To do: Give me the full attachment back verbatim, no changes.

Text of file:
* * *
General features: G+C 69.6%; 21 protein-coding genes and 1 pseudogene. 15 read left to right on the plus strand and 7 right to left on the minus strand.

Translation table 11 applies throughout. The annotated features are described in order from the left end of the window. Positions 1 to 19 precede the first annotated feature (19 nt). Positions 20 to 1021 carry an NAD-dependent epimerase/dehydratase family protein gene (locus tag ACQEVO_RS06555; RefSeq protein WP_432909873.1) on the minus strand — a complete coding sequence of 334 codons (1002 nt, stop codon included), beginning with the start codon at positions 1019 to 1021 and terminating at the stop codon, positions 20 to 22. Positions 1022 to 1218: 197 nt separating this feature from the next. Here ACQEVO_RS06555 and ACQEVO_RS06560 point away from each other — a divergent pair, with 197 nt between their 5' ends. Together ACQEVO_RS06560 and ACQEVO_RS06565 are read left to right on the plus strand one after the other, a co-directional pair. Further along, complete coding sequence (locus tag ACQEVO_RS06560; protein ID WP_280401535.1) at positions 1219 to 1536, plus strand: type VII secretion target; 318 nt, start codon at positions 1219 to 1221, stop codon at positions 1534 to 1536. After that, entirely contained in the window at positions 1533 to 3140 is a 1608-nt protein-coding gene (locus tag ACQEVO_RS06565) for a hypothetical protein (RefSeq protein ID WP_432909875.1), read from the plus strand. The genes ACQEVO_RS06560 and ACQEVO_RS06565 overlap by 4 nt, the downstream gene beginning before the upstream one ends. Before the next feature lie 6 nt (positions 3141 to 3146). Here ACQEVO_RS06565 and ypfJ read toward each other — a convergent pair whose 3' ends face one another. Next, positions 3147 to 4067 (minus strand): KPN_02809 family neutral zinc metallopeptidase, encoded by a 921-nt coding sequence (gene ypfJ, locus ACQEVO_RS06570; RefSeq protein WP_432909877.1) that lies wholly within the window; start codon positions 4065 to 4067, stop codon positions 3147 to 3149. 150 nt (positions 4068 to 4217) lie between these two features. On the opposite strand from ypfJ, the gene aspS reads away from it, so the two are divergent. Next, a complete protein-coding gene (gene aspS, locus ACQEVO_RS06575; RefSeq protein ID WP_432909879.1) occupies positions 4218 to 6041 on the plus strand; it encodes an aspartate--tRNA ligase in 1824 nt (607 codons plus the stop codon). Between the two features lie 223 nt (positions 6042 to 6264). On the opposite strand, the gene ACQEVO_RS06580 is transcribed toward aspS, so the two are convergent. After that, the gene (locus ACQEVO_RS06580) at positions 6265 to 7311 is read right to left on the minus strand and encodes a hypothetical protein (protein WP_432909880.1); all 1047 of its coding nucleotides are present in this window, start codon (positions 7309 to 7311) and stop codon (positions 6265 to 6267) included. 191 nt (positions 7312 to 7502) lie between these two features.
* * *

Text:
General features: G+C 69.6%; 21 protein-coding genes and 1 pseudogene. 15 read left to right on the plus strand and 7 right to left on the minus strand.

Translation table 11 applies throughout. The annotated features are described in order from the left end of the window. Positions 1 to 19 precede the first annotated feature (19 nt). Positions 20 to 1021 carry an NAD-dependent epimerase/dehydratase family protein gene (locus tag ACQEVO_RS06555; RefSeq protein WP_432909873.1) on the minus strand — a complete coding sequence of 334 codons (1002 nt, stop codon included), beginning with the start codon at positions 1019 to 1021 and terminating at the stop codon, positions 20 to 22. Positions 1022 to 1218: 197 nt separating this feature from the next. Here ACQEVO_RS06555 and ACQEVO_RS06560 point away from each other — a divergent pair, with 197 nt between their 5' ends. Together ACQEVO_RS06560 and ACQEVO_RS06565 are read left to right on the plus strand one after the other, a co-directional pair. Further along, complete coding sequence (locus tag ACQEVO_RS06560; protein ID WP_280401535.1) at positions 1219 to 1536, plus strand: type VII secretion target; 318 nt, start codon at positions 1219 to 1221, stop codon at positions 1534 to 1536. After that, entirely contained in the window at positions 1533 to 3140 is a 1608-nt protein-coding gene (locus tag ACQEVO_RS06565) for a hypothetical protein (RefSeq protein ID WP_432909875.1), read from the plus strand. The genes ACQEVO_RS06560 and ACQEVO_RS06565 overlap by 4 nt, the downstream gene beginning before the upstream one ends. Before the next feature lie 6 nt (positions 3141 to 3146). Here ACQEVO_RS06565 and ypfJ read toward each other — a convergent pair whose 3' ends face one another. Next, positions 3147 to 4067 (minus strand): KPN_02809 family neutral zinc metallopeptidase, encoded by a 921-nt coding sequence (gene ypfJ, locus ACQEVO_RS06570; RefSeq protein WP_432909877.1) that lies wholly within the window; start codon positions 4065 to 4067, stop codon positions 3147 to 3149. 150 nt (positions 4068 to 4217) lie between these two features. On the opposite strand from ypfJ, the gene aspS reads away from it, so the two are divergent. Next, a complete protein-coding gene (gene aspS, locus ACQEVO_RS06575; RefSeq protein ID WP_432909879.1) occupies positions 4218 to 6041 on the plus strand; it encodes an aspartate--tRNA ligase in 1824 nt (607 codons plus the stop codon). Between the two features lie 223 nt (positions 6042 to 6264). On the opposite strand, the gene ACQEVO_RS06580 is transcribed toward aspS, so the two are convergent. After that, the gene (locus ACQEVO_RS06580) at positions 6265 to 7311 is read right to left on the minus strand and encodes a hypothetical protein (protein WP_432909880.1); all 1047 of its coding nucleotides are present in this window, start codon (positions 7309 to 7311) and stop codon (positions 6265 to 6267) included. 191 nt (positions 7312 to 7502) lie between these two features.